My Favorite Whiskey Books

One thing that has really enhanced my enjoyment of whiskey are some really good books on the subject. I didn’t think of buying my first whiskey book; it was given to me by a then associate now law partner.

 The World’s Best Whiskeys by Dominic Roskrow. A truly excellent coffee table book that has great, affectionate descriptions of whiskeys from all around the world. In this book Roskrow sets out to, among other things, identify “super styles” of whiskeys that best exemplify their types. These are not generally expensive whiskeys but are classics (or should be). The book also briefly profiles various distilleries and the people behind their whiskeys. Get it at Amazon.


If you are into scotch, Michael Jackson’s Complete Guide to Single Malt Scotch is a must have.  They aren’t kidding when they say it is complete. I have found it invaluable in looking at unique bottlings by Gordon & McPhail and Cadenheads, two independent bottlers, as well as smaller distilleries. Dominic Roskrow is one of the folks behind keeping this guide updated in light of the original author’s passing. Get it at Amazon, including the updated 7th Edition.


If you are into Bourbon, the Bourbon Tasting Notebook is a great book.  While the book could use an update, Reigler and Veach provide tasting notes to most of the Bourbons out there, and often recommend food pairings and point out which bourbons will go well with cigars. The other fun part about this book is there are blanks for your own notes on particular bourbons and for releases by distilleries that are not in the book. In short, you can make this your own bourbon guide. Get it at Amazon.


Last but certainly not least is Jim Murray’s Whisky Bible. (Of course, he quotes Dominic Roskrow in praise of his book!) Want to find reviews of every single experimental or Single Oak project whiskey from Buffalo Trace?  He’s got that. Oh, and even though he is British he has a residence in Kentucky and was neighbors with Elmer T. Lee. He tries everything, including stuff from microdistilleries for which he has a separate category. While you can find his yearly best Whisky and liquid gold awards online, you miss a great deal if you don’t buy the book. For example 1792 Single Barrel won his award for best Single Barrel Bourbon last year and that was well publicized. However, the 1792 Full Proof was a whole point higher in his rankings and is a far more intriguing and complex whiskey; but it didn’t happen to be the best in a particular category.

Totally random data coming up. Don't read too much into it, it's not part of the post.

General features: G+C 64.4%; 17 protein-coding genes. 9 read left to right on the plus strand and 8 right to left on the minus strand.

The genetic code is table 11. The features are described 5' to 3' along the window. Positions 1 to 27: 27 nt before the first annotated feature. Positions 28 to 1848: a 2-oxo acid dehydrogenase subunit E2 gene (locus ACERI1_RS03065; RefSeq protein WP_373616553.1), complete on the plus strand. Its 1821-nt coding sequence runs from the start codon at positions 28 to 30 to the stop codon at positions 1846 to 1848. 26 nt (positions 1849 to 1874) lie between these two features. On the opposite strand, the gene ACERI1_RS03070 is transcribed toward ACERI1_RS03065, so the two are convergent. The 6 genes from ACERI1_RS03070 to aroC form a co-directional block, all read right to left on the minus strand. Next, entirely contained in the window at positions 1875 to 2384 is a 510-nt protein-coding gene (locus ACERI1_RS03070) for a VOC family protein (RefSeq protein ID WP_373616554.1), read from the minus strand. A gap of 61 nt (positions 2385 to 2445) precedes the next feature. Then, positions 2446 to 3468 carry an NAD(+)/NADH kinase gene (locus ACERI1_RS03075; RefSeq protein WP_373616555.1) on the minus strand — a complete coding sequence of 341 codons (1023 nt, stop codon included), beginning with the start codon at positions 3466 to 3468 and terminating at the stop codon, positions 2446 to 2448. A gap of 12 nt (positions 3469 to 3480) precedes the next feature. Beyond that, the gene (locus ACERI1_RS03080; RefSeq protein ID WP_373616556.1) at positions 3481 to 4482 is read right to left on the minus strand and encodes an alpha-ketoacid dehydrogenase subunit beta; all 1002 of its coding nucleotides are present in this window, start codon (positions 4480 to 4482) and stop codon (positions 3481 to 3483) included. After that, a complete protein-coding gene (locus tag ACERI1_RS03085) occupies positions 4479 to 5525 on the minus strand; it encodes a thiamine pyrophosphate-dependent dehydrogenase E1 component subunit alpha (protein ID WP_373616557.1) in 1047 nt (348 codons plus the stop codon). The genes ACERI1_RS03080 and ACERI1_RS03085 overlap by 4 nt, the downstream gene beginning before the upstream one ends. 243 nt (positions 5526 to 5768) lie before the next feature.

Now, I don’t always agree with his rankings. There are whiskies he likes that leave me scratching my head. He thinks very little of Oban which is one of my favorite single malt scotches. But he has a truly sophisticated palate and self-admittedly promotes new and interesting whiskies to keep things fresh.  I wouldn’t recommend this for those just learning about whiskey, but every whiskey fanatic should have it. It is updated annually. Get it at Amazon.

Lastly, there are great online resources in the whiskey world, but the material in the above books is excellent and can’t be found online. Old school perhaps, but so is good whiskey.

One thought on “My Favorite Whiskey Books

  1. Pingback: Today was a rough day for good bourbon; 1792 Single Barrel Review | The Whiskey Jar

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